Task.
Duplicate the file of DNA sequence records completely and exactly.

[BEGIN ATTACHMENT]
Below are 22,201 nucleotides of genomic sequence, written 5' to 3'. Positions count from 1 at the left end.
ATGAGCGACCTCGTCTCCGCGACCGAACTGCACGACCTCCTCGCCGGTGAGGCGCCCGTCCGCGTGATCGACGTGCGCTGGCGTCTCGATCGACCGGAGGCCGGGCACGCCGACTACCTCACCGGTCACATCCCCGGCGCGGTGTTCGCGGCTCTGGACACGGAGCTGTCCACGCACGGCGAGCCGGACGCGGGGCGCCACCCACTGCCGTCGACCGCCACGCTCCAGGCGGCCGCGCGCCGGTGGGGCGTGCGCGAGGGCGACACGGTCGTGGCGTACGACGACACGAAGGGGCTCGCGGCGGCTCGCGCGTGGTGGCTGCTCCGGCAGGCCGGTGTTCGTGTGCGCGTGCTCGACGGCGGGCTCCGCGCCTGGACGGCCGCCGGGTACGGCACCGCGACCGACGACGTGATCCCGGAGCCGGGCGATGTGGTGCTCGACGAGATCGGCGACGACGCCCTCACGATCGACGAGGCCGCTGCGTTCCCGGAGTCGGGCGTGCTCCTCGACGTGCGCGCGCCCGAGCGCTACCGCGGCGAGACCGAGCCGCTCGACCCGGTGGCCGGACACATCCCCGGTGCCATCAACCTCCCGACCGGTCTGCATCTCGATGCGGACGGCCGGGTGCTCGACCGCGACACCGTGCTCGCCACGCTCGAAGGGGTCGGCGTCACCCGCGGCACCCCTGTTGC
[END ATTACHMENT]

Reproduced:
Below are 22,201 nucleotides of genomic sequence, written 5' to 3'. Positions count from 1 at the left end.
ATGAGCGACCTCGTCTCCGCGACCGAACTGCACGACCTCCTCGCCGGTGAGGCGCCCGTCCGCGTGATCGACGTGCGCTGGCGTCTCGATCGACCGGAGGCCGGGCACGCCGACTACCTCACCGGTCACATCCCCGGCGCGGTGTTCGCGGCTCTGGACACGGAGCTGTCCACGCACGGCGAGCCGGACGCGGGGCGCCACCCACTGCCGTCGACCGCCACGCTCCAGGCGGCCGCGCGCCGGTGGGGCGTGCGCGAGGGCGACACGGTCGTGGCGTACGACGACACGAAGGGGCTCGCGGCGGCTCGCGCGTGGTGGCTGCTCCGGCAGGCCGGTGTTCGTGTGCGCGTGCTCGACGGCGGGCTCCGCGCCTGGACGGCCGCCGGGTACGGCACCGCGACCGACGACGTGATCCCGGAGCCGGGCGATGTGGTGCTCGACGAGATCGGCGACGACGCCCTCACGATCGACGAGGCCGCTGCGTTCCCGGAGTCGGGCGTGCTCCTCGACGTGCGCGCGCCCGAGCGCTACCGCGGCGAGACCGAGCCGCTCGACCCGGTGGCCGGACACATCCCCGGTGCCATCAACCTCCCGACCGGTCTGCATCTCGATGCGGACGGCCGGGTGCTCGACCGCGACACCGTGCTCGCCACGCTCGAAGGGGTCGGCGTCACCCGCGGCACCCCTGTTGC